Being healed of this blindness would help us grasp that just as human nature has both individual and collective dimensions, so does racism. We’d see that even a miracle that changed our individual racial attitudes overnight would still leave us a society with deep inequalities that require collective action commensurate with our changed attitudes toward individual persons of color.
The other blinding star in our sky is the tradition of voluntarism created by our freedom of religion. No government can force us to be religious or join a congregation. Our churches, as Sidney Mead told us long ago, must convince “prospects” to become voluntary members. This creates a marketplace of religion where religious organizations must compete. And judging from the typical customer service I see in the business marketplace today, our churches might be the last institutions in America where the old slogan still holds true: “The customer is always right.” They are right even if they are actively racist or passive bystanders who allow the inequality of the racial status quo to remain intact. Either way, they want to hear something spiritually uplifting from the pulpit. Risk too many homiletical references – never mind entire sermons – about race, and the preacher may soon be looking for a new gig elsewhere.
Thus it was for the ministers in early America who avoided criticizing and then eventually advocated slavery for the sake of the wealthy Christians who owned both slaves to build their plantations and hireling ministers to build their churches. Thus it was for the ministers during the civil rights movement who joined the Rev. Jerry Falwell in lionizing Billy Graham rather than Martin Luther King as the model minister.
Such hireling ministers may be, in the terminology of evangelicalism, fine “soul-winners” or “church-builders.” But are the churches they built mere monuments to expedience, where keeping one’s pulpit meant keeping the customers satisfied and keeping their churches growing? We have to wonder about the nature, message, and spiritual legitimacy of such churches if it also meant keeping silent about the untold millions of sons and daughters of Africa whose lives were ended or damaged for generations to come by slavery and segregation. As Frederick Douglass told a London audience in 1846: “… the pulpit and the auctioneer’s block stand in the same neighborhood; while the blood-stained gold goes to support the pulpit, the pulpit covers the infernal business with the garb of Christianity. We have men sold to build churches, women sold to support missionaries, and babies sold to buy Bibles and communion services for the churches.”6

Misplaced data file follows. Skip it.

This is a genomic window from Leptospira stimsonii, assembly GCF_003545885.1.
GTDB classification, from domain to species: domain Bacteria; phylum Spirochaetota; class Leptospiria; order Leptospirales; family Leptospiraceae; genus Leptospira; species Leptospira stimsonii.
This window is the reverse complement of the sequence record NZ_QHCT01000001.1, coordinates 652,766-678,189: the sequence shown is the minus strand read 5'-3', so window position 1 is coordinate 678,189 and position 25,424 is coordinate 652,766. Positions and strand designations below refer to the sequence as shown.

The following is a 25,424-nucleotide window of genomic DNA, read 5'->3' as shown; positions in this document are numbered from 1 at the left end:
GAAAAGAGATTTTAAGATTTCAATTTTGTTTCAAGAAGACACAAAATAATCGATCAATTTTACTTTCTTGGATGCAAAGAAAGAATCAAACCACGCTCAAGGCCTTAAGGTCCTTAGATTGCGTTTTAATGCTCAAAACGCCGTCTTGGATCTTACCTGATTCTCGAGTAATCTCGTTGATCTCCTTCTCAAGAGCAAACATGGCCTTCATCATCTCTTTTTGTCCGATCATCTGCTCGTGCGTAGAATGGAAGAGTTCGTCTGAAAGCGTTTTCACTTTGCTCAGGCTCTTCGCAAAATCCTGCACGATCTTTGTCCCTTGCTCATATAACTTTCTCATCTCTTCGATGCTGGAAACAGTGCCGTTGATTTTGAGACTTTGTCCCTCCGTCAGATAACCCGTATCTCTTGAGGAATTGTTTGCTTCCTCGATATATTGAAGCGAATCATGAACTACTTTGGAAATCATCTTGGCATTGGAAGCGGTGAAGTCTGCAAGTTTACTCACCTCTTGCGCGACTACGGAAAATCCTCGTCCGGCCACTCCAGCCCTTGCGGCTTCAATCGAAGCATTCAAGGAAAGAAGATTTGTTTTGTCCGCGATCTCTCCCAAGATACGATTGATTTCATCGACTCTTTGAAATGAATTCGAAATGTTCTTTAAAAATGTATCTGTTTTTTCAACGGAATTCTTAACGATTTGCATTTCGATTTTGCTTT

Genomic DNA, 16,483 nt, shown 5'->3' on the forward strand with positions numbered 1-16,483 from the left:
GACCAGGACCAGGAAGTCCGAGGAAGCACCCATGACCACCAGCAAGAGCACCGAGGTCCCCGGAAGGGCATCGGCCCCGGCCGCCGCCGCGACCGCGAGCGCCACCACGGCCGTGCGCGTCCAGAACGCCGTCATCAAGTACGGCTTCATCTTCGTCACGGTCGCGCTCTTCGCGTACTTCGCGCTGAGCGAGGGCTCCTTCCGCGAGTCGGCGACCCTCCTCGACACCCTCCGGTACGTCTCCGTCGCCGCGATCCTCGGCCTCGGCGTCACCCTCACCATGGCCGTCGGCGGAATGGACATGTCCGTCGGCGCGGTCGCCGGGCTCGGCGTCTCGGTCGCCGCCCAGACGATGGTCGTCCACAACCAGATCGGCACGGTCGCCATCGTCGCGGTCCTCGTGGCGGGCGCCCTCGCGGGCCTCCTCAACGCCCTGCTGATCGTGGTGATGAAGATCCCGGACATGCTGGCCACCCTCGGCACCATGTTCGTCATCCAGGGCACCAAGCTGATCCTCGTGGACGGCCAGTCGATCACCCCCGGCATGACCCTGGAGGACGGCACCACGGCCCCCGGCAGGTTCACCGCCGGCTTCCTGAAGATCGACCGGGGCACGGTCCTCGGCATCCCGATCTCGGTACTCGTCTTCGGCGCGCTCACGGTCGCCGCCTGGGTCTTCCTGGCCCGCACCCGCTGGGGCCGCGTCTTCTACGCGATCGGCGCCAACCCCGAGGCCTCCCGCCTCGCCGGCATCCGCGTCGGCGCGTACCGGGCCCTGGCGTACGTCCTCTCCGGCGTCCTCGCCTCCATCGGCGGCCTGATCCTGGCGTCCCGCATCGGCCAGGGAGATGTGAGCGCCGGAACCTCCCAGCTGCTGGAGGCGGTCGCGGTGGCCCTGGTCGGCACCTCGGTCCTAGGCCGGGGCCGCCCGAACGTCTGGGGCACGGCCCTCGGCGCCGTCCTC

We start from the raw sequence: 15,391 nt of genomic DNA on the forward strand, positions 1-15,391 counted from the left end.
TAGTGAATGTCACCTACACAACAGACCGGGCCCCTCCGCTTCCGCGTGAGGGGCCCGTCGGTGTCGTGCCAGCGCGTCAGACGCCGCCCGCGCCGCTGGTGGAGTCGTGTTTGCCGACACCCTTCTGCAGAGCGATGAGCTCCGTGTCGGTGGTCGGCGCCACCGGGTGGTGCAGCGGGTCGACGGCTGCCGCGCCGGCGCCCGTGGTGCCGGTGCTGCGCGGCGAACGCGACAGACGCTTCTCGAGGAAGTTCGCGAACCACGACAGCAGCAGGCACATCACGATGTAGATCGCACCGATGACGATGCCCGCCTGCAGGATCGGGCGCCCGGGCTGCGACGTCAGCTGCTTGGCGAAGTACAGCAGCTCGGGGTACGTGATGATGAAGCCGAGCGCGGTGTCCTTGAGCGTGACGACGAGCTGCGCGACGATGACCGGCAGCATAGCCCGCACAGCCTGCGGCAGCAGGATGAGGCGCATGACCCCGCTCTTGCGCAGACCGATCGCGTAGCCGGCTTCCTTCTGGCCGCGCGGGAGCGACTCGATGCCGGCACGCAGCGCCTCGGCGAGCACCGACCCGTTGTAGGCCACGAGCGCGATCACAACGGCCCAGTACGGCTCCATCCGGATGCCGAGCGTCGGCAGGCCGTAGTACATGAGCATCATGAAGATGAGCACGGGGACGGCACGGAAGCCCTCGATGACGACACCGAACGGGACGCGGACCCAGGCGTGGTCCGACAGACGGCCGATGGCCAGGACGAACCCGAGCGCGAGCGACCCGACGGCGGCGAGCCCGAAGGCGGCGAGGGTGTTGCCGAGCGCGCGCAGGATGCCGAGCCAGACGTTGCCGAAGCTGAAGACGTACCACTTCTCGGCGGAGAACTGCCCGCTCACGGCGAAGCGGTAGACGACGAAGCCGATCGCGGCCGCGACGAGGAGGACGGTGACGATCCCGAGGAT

The Rev. Fred Shuttlesworth was one of the bravest ministers ever to set foot on this continent. He single-handedly carried the civil rights movement in Birmingham, Ala., on his shoulders, surviving three bombings of his church and home, along with several additional attempts on his life. After five years of cajoling, Martin Luther King Jr. joined forces with him for protest demonstrations that rocked America fifty years ago this spring. When white ministers told Shuttlesworth they would lose their pulpits if they spoke up in the movement’s behalf, he replied, “I would do it at least once and see if God didn’t find you another pulpit.” He always added this tagline: “When God says ’Jump!’ it’s my job to jump; it’s his job to fix me a place to land.”7
Simplistic as it sounds, when we ministers look at the world through a faith perspective like this, our eyes can be shaded from the brightness of individualism and religious consumerism and actually see the continuing devastation caused by racism and our cowardly silence about it.
“The lion has roared,” the prophet Amos once said, “Who can but prophesy?” Who indeed?
Andrew M. Manis is associate professor of history at Middle Georgia State College, formerly Macon State College. His books include A Fire You Can’t Put Out: The Civil Rights Life of Birmingham’s Reverend Fred Shuttlesworth (Alabama, 2011) and Macon Black and White: An Unutterable Separation in the American Century (Mercer, 2004). He is also an ordained Baptist minister with a Ph.D. from Southern Baptist Theological Seminary in Louisville.
1 The statement appears four times in James Melvin Washington’s collection of King’s most important writings, A Testament of Hope: The Essential Writings of Martin Luther King Jr. (Harper & Row, 1986) – King’s 1962 “Address to the National Press Club,” p. 101; “The Case Against Tokenism,” p. 108; “Remaining Awake Through a Great Revolution,” p. 270; and “Stride Toward Freedom: The Story of the Montgomery Bus Boycott,” p. 479.
2 Juan Williams, Thurgood Marshall: American Revolutionary (Random House, 1998), p. 199.
3 Ronald W. Walters, The Price of Racial Reconciliation (University of Michigan, 2008), p. 80.
4 Geoffrey Noel Schoonmaker, “Preaching About Race: A Homiletic for Racial Reconciliation” (Ph.D. dissertation, Vanderbilt University, 2012), p. 31; Michael O. Emerson and Christian Smith, Divided By Faith: Evangelical Religion and the Problem of Race in America (Oxford University Press, 2000), p. 117.
5 Sidney E. Mead, The Lively Experiment: The Shaping of Christianity in America (Wipf & Stock; reprint edition, 2007).
6 Frederick Douglass, “Address in London” (1846), excerpt reprinted in James T. Baker, ed., Religion in America: Primary Sources in U.S. History (Wadsworth, 2006), p. 196.
7 Andrew M. Manis, A Fire You Can’t Put Out: The Civil Rights Life of Birmingham’s Reverend Fred Shuttlesworth (University of Alabama, 1999), p. 186.